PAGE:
Project Pop-Up brings new businesses to Delaware downtowns

Great opportunity for entrepreneurs in Milford, Milton, Smyrna and Dover

DOVER, Del. (Oct. 15, 2013) – Once-vacant properties in four Delaware downtowns have been transformed into wellsprings of opportunity thanks to a state-run program offering small business owners a head start in brick-and-mortar locations.

Project Pop-Up 2013 has provided three months of rent-free retail space to five total businesses in Milford, Milton, Smyrna and Dover. The program, a joint effort of the Delaware Economic Development Office and local stakeholders in these towns, also offers assistance from a business advisor.

Three of the Pop-Up businesses held grand openings this week attended by Alan Levin, Director of the Delaware Economic Development Office; Diane Laird, State Coordinator for Downtown Delaware; Ken Anderson, Project Pop-Up Business Advisor and DEDO’s Director of Entrepreneurial & Small Business Support; and other state and local officials.

“Project Pop-Up demonstrates why small business is a big driver for Delaware’s economy,” Gov. Jack Markell said. “The success of this program underscores the fact that there are entrepreneurs who want a shot at starting and growing businesses, and downtown communities have a home for them.”

The goal of Project Pop-Up is to fill vacant properties in Delaware’s downtowns during the holiday season. But unlike Pop-Up programs in other cities across the country, the First State’s program encourages small business owners to sign long-term leases.

This year’s businesses are as follows:

  • Milford Massage, Wellness and Yoga, 127 NW Front St., Milford. Owner Paige Deiner provides massage, Reiki, yoga and self-development classes in her 766-square-foot location off historic Front Street in the recently restored Governor William Tharp Building.
  • 302 Fitness, 113 Union St., Unit A, Milton. The personal training studio and small group workout center, owned by John Lehne, offers fully customized training plans and group workouts such as yoga, boot camps, circuit training and more in its 1,100-square-foot-space.
  • Royal Treatments, 14 S. Main St., Smyrna. Karen Gill’s business offers custom window treatments, home décor and accessories in a 1,200-square-foot space.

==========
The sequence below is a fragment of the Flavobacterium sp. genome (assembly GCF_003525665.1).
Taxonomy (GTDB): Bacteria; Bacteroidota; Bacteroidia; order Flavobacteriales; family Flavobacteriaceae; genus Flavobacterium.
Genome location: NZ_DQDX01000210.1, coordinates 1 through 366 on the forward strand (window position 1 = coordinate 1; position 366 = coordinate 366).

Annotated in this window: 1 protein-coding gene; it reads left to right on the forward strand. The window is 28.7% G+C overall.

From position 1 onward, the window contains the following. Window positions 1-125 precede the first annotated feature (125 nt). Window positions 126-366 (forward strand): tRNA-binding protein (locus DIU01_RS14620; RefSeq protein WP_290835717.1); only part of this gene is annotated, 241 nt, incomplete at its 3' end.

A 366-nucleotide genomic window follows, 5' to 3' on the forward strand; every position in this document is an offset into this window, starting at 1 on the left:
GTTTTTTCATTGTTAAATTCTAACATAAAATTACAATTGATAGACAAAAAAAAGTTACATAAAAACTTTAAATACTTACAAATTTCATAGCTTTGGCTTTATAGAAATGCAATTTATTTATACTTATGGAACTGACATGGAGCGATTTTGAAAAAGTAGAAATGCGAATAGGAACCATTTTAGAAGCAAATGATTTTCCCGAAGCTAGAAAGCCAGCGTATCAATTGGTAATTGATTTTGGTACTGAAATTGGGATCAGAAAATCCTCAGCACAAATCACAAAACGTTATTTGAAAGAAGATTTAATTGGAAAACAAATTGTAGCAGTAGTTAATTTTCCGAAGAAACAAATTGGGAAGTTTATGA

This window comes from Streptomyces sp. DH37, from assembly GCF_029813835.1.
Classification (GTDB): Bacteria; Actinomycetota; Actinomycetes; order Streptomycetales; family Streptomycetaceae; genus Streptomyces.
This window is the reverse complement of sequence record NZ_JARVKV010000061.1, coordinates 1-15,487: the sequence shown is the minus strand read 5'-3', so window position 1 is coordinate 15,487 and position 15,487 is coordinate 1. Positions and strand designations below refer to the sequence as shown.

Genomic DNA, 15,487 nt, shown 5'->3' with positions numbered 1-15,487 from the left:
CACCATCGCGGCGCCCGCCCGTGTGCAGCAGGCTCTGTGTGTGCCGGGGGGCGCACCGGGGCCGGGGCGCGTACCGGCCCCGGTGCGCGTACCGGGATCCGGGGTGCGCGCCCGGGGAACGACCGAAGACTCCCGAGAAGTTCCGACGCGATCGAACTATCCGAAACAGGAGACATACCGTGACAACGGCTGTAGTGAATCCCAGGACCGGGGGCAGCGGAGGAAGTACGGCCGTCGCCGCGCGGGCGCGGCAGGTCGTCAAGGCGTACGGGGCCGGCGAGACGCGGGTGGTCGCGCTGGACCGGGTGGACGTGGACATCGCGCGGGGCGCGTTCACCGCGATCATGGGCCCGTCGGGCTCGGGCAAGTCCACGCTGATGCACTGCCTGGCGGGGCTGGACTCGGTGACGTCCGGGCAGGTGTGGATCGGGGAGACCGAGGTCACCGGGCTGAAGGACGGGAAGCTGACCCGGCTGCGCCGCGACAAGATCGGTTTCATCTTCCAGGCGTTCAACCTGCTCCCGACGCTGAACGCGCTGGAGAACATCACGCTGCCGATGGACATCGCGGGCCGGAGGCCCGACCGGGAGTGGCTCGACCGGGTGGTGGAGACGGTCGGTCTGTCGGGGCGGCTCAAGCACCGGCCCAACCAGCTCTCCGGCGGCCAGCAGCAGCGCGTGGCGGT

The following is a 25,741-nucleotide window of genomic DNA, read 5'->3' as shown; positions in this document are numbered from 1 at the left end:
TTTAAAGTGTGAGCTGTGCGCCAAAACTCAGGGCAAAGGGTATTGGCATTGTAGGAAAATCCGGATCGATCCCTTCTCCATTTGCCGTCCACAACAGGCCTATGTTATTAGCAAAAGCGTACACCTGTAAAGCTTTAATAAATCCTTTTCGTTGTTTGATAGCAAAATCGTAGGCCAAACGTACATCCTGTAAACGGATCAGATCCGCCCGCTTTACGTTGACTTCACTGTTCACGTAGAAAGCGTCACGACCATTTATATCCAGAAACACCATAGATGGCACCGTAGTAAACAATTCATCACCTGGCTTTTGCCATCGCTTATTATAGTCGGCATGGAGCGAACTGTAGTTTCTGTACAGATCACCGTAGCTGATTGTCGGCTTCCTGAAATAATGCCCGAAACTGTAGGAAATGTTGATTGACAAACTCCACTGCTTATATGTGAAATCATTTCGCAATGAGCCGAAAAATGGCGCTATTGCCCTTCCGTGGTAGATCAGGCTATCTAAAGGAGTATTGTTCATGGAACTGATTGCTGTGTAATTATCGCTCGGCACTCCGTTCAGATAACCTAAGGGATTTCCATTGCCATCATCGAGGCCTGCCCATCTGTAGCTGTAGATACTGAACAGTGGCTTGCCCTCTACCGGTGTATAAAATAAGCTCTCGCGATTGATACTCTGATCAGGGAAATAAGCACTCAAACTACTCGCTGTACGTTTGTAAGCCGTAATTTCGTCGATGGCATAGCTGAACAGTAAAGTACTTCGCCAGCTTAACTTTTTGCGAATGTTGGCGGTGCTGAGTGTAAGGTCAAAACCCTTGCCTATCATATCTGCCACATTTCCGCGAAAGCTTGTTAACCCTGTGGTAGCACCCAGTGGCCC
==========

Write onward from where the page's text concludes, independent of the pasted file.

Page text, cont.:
• Computers Fixed Today, 131 W. Loockerman St., Dover. The computer retail and repair business, owned by Theo Morgan, sells laptops and other computer equipment and provides services such as virus removal and network installation set-up.
  • Milton Wellness Center of Delaware, 113 Union St., Unit B, Milton. The business, owned by Dr. Bill Shearer and Mary Van House, offers human performance consulting including yoga, coaching and sports psychology.

“We are proud to offer this program as an incentive for these entrepreneurs, but they are the ones who took the leap, and for that we applaud them,” Levin said. “It’s great to see an infusion of new businesses and fresh faces and ideas in some of Delaware’s most historic downtowns.”

Last year’s inaugural Project Pop-Up helped two business owners sign leases beyond the three months of free rent.

This year, all selectees have signed leases that will allow them to make a smooth transition to paid occupancy beginning Jan. 1, 2014.

“We had property owners looking beyond the three-month trial period long before they officially moved in,” said Diane Laird, State Coordinator for Downtown Delaware. “Not only are these towns getting new businesses, they’re also getting devoted business owners who are in this for the long-haul.”

About the Delaware Economic Development Office
The Delaware Economic Development Office is an executive state agency responsible for attracting new investors and businesses to the state, promoting the expansion of existing industry, assisting small and minority-owned businesses, promoting and developing tourism and creating new and improved employment opportunities for all citizens of the State. Visit

About Downtown Delaware
Downtown Delaware, a program of the Delaware Economic Development Office, provides Delaware’s historic downtowns, communities, and small businesses with tools to revitalize their commercial districts, increase entrepreneurial opportunity, and enhance quality of place. To learn more about the Main Street program, visit